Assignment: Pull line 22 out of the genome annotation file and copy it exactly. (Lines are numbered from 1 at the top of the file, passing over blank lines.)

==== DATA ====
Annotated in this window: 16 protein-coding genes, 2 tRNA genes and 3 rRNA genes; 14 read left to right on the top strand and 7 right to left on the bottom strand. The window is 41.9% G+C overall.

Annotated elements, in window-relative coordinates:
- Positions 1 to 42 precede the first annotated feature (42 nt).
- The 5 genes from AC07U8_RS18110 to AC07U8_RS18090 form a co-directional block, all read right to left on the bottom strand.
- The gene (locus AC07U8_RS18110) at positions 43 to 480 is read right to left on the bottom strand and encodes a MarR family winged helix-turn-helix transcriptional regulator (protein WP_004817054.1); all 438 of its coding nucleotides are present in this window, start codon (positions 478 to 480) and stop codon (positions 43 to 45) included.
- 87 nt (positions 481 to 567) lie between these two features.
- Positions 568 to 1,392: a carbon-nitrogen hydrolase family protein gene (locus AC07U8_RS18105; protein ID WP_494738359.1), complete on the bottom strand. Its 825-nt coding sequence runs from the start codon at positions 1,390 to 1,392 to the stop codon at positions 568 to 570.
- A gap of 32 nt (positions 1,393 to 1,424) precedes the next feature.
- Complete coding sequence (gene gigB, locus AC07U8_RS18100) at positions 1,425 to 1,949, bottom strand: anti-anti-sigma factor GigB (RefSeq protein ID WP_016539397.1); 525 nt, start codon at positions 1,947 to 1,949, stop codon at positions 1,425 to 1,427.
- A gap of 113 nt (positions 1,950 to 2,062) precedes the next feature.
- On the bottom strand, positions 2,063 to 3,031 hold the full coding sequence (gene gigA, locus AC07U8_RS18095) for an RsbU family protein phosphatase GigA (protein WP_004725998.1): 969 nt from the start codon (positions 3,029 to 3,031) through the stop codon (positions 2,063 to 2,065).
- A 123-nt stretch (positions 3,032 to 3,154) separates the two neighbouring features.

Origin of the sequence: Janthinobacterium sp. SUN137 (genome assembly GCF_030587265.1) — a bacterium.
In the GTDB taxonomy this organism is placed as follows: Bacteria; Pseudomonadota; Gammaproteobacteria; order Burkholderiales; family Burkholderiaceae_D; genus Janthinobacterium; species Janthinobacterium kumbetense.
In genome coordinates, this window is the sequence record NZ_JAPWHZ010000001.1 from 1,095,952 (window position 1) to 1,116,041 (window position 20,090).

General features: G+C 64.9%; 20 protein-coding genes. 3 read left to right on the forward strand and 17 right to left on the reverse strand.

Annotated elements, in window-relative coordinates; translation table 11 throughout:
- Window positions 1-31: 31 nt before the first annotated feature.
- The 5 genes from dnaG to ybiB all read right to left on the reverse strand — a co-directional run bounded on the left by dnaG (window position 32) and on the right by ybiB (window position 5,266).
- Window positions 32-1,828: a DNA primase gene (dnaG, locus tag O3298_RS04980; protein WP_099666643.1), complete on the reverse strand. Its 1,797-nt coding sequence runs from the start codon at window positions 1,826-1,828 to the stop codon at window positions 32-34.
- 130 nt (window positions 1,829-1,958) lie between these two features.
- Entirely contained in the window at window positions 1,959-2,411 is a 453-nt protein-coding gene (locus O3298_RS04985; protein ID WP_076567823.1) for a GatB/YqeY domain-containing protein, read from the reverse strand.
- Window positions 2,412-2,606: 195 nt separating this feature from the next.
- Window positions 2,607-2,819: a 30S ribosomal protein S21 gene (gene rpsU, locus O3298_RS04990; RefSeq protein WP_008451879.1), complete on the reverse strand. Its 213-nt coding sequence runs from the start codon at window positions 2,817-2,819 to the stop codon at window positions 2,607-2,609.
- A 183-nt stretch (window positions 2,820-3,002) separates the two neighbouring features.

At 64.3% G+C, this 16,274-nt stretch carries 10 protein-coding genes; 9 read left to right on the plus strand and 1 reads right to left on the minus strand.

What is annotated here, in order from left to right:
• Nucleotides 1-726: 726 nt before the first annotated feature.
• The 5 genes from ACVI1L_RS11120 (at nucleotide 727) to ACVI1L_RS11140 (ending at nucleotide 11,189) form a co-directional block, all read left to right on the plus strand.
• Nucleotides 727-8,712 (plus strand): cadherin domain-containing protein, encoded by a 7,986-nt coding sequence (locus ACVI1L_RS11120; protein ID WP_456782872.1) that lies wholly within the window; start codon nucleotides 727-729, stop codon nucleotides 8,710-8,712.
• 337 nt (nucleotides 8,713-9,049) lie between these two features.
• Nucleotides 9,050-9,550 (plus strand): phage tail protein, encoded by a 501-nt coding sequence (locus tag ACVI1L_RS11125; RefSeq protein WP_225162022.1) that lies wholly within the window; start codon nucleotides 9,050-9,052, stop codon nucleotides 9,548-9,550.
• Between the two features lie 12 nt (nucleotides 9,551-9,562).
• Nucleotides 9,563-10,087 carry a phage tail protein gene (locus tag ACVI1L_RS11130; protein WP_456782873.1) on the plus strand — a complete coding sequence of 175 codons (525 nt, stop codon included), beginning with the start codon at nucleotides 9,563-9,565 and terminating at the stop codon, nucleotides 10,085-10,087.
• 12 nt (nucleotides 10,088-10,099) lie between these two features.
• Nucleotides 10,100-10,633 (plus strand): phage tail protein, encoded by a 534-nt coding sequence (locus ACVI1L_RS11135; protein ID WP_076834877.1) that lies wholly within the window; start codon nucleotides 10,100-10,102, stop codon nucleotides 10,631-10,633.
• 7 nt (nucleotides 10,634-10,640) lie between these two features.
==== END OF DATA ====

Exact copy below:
- Entirely contained in the window at window positions 1,959-2,411 is a 453-nt protein-coding gene (locus O3298_RS04985; protein ID WP_076567823.1) for a GatB/YqeY domain-containing protein, read from the reverse strand.